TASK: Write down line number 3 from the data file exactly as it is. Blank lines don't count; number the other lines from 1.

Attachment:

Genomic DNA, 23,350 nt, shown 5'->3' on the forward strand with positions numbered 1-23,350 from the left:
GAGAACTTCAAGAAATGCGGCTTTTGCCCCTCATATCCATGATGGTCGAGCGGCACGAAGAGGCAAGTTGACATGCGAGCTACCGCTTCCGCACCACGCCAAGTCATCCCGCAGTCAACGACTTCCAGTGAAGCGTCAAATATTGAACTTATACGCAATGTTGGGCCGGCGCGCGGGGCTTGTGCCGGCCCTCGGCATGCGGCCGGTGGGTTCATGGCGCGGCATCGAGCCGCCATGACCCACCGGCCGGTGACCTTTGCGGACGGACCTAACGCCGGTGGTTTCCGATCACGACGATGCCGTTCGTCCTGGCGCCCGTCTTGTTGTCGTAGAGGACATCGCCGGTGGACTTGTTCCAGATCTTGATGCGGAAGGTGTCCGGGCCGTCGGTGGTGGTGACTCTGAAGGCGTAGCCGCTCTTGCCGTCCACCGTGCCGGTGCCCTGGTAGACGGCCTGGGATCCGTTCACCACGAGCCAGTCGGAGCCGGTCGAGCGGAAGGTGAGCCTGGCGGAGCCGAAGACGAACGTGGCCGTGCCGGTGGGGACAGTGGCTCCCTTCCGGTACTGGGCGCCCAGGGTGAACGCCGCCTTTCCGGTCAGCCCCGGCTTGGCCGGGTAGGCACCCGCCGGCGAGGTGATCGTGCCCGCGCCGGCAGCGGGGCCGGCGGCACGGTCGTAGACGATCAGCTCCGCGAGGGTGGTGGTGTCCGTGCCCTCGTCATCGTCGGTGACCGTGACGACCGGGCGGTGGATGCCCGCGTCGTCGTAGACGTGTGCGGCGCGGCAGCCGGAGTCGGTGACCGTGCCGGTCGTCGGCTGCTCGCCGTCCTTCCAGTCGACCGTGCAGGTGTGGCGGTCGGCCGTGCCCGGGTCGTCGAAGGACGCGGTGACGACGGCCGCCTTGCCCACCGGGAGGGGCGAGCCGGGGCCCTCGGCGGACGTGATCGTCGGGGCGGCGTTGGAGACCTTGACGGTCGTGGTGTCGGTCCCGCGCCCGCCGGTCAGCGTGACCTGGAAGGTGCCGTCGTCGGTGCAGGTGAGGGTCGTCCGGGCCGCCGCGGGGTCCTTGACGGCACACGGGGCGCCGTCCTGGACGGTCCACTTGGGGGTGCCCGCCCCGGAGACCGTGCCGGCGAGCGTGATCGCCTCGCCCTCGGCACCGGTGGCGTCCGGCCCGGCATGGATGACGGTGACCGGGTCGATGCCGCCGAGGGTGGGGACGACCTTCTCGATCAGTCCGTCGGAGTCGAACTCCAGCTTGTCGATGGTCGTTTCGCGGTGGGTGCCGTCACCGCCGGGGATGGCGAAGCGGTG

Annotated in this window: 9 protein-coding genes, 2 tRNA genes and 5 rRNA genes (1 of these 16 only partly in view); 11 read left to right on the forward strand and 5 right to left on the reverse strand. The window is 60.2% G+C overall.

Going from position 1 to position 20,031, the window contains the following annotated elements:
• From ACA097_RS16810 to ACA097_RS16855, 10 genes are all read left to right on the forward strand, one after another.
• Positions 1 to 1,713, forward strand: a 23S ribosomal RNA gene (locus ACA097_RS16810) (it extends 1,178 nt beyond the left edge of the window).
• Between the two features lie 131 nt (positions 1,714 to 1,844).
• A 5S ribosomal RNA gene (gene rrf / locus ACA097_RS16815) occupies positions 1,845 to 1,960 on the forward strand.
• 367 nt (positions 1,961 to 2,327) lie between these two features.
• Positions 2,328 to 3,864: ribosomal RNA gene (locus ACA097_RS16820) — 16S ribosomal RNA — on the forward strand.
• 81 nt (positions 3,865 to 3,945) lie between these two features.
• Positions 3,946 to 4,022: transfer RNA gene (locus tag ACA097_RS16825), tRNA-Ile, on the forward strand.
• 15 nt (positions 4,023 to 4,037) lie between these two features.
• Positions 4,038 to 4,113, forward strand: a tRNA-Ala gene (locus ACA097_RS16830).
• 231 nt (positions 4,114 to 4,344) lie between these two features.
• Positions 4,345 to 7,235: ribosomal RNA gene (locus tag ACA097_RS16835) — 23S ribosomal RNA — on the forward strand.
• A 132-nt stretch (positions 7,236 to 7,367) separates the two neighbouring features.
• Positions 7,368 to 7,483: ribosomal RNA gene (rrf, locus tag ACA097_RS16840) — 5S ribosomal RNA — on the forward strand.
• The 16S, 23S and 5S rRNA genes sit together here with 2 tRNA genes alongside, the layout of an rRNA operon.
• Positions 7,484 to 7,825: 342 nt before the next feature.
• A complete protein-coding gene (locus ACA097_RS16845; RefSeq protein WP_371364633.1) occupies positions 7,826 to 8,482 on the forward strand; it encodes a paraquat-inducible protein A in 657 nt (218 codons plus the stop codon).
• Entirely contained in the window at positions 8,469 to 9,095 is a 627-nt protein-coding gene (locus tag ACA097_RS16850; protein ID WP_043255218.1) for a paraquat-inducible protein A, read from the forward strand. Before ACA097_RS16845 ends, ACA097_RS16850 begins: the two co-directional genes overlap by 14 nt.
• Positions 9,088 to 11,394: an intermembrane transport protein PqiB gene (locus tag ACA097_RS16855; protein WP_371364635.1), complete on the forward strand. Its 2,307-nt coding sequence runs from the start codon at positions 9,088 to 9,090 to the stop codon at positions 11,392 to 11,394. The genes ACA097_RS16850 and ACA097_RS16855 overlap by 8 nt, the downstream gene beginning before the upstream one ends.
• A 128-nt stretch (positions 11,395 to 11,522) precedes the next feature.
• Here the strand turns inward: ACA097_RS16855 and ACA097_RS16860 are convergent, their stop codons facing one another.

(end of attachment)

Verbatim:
Annotated in this window: 9 protein-coding genes, 2 tRNA genes and 5 rRNA genes (1 of these 16 only partly in view); 11 read left to right on the forward strand and 5 right to left on the reverse strand. The window is 60.2% G+C overall.